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IDEM: Rules, not emotion, guide decision


Crowd of about 200 — mostly opponents — attend informational meeting


January 20, 2010
Indiana Department of Environmental Management officials, during a public meeting last Wednesday night, told the crowd of about 200 people — the majority of whom, judging by their reaction to various comments, were against the proposed biomass power plant to be built near Milltown — that while they sympathize with pleas to halt construction, they must follow prescribed guidelines when considering an application for an air permit.

The more than four-hour meeting, at the Crawford County 4-H Community Park near Marengo, featured audience members taking turns, in five-minute segments, addressing the three IDEM officials. Several people made multiple trips through the line to ask about specifics in the air permit application filed by Liberty Green Renewables LLC, including why the plant is being considered a minor, instead of major, source of pollution despite LGR indicating it will just be shy of the emission threshold for one of the offending pollutants.

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Matt Stuckey, branch chief for IDEM’s Office of Air Quality/Permits Branch, left, makes a point during last Wednesday’s public meeting at the Crawford County 4-H Community Park while IDEM’s Trip Sinha listens. Below, Lyn Humpries of English is one of several of the about 200 people who attended to address the IDEM officials. Photos by Chris Adams
Matt Stuckey, branch chief for IDEM's Office of Air Quality/Permits Branch, said that 250 tons per year is the cut-off, and anything below that, by rule, has to be considered a minor source and, therefore, isn't subject to the more stringent requirements of a major source applicant, including an environmental impact study.

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"And this is the argument you wish to make?" Mark Woods, co-chair of the biomass plant opposition group Concerned Citizens of Crawford County, asked.

"This is not the argument we wish to make," Stuckey said. "This is what the federal government requires."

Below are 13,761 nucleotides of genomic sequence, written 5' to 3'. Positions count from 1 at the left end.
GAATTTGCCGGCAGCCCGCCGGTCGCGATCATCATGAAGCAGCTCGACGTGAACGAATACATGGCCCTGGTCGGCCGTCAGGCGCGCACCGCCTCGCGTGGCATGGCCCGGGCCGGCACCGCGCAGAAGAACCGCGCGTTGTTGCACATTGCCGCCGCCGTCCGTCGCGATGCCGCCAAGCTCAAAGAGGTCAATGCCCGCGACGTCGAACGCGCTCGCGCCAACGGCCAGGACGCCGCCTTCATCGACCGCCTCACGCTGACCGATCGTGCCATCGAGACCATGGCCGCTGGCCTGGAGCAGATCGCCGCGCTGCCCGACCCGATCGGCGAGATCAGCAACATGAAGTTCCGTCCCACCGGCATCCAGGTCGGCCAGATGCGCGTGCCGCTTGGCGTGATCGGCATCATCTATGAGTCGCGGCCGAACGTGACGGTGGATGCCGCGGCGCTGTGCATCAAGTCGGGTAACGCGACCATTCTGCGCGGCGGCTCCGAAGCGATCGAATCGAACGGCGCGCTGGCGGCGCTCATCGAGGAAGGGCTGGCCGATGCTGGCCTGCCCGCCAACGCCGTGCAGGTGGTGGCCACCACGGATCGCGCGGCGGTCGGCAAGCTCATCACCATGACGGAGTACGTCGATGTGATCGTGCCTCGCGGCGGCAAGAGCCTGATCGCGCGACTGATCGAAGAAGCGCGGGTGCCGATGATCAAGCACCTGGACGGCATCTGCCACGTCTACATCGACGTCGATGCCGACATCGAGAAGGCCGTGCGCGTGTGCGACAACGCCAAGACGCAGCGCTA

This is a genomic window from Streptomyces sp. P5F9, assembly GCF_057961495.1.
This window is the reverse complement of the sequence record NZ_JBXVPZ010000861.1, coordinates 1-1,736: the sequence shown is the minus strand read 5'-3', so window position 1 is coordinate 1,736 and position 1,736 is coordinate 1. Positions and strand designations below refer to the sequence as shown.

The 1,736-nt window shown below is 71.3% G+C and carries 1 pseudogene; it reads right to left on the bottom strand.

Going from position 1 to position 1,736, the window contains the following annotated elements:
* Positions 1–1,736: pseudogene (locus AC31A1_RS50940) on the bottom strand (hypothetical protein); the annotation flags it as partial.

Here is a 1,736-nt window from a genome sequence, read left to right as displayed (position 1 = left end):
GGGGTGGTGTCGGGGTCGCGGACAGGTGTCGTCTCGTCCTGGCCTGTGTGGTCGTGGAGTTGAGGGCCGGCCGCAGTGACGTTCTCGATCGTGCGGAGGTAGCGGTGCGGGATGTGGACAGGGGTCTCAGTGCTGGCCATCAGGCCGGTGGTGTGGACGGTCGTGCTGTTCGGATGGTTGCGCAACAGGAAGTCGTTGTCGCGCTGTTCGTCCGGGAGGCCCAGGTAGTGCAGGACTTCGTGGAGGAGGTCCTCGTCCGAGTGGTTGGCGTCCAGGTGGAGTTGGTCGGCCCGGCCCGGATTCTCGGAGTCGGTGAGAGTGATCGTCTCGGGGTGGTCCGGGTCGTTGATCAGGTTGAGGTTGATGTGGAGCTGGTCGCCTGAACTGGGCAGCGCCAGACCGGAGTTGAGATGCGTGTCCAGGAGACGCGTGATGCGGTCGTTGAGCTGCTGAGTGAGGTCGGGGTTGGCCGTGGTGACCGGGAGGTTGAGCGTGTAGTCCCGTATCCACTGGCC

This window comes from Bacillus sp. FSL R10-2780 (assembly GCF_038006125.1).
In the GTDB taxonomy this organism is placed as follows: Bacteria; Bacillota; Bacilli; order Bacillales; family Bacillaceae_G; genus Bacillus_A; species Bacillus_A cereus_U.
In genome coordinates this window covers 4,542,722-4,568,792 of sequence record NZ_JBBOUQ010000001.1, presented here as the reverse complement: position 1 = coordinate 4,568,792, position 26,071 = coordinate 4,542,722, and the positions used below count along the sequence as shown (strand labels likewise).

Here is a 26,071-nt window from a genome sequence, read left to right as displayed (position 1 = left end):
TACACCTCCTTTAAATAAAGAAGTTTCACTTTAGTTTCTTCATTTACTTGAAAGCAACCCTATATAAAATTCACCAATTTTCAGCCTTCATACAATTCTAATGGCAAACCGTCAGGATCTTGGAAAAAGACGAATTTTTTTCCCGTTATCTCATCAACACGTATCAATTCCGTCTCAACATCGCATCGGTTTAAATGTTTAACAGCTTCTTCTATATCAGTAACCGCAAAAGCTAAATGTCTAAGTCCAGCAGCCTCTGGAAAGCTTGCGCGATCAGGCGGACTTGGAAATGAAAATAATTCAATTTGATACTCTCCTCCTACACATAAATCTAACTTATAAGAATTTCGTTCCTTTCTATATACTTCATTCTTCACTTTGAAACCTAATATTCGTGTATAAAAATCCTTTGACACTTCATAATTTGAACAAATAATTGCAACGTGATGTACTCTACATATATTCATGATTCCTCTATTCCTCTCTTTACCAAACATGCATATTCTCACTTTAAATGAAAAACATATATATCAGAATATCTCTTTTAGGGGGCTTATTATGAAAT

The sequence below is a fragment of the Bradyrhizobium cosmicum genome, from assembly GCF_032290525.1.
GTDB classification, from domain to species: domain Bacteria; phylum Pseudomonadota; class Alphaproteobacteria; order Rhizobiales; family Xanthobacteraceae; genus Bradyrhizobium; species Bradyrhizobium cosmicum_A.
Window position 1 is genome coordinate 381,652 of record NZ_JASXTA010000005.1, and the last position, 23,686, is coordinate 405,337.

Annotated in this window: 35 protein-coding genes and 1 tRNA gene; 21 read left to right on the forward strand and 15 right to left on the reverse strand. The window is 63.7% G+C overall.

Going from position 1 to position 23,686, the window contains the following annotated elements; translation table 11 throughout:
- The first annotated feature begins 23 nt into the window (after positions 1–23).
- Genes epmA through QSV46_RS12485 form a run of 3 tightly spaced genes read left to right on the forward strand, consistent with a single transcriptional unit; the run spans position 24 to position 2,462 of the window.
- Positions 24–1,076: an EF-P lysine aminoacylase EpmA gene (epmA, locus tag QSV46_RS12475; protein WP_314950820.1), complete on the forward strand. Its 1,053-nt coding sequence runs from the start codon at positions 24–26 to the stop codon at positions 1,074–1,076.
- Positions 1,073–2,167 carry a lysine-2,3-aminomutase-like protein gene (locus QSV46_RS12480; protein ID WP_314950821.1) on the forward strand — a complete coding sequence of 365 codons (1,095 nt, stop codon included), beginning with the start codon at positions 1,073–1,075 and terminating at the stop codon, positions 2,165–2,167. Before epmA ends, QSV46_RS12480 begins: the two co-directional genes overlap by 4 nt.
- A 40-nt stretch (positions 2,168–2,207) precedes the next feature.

Another person later asked Stuckey if there was a standard deviation applied to the tonnage, noting that even an error of 1 percent additional pollution would put the plant over the 250-ton limit.

"That's a number that gets used in permits all over the place," he said, adding it doesn't mean a company necessarily plans on emitting that much pollution. However, if the plant were to emit above 250 tons over 12 months, then it would be considered a major source of pollution, Stuckey said.

Several people, including Cara Beth Jones, the other co-chair of the Concerned Citizens, said they didn't understand how IDEM could consider regulating outdoor wood-fired boilers after receiving just 41 complaints but potentially approve an air permit for the biomass plant when more than 2,000 people have signed a petition against its construction.

"I think that says a little something," she said of the number of signatures.

Stuckey, in addressing Bo Brashear, president of the North Milltown Landowners Association, who was the first to mention the boilers in comparison to the biomass plant, said the two are "apples and oranges." While there currently are controls on facilities like the proposed biomass plant, outdoor boilers aren't regulated, he said.

Jones, who lives within a mile of the proposed plant site at the northwest intersection of state roads 64 and 66 near Milltown, added she is worried that the 50 tons of ash per hour the plant could produce will be stored on-site — especially if mixed with water — because of the karst topography.

"I think that would be absolutely devastating to this community," she said.

Later, Lyn Humphries, of English, asked for the ash to be tested.

Addressing concerns about what the plant would burn for fuel, Stuckey said the permit application has been changed to no longer include items like switchgrass and instead only lists clean wood, which he defined as "untreated, uncoated." Throughout the meeting, however, that was repeatedly questioned, with many in the crowd expressing concerns that a different fuel source could be used. Stuckey said changing fuel sources would require modification of the permit, and the company would have to undergo a process similar to that of the initial application.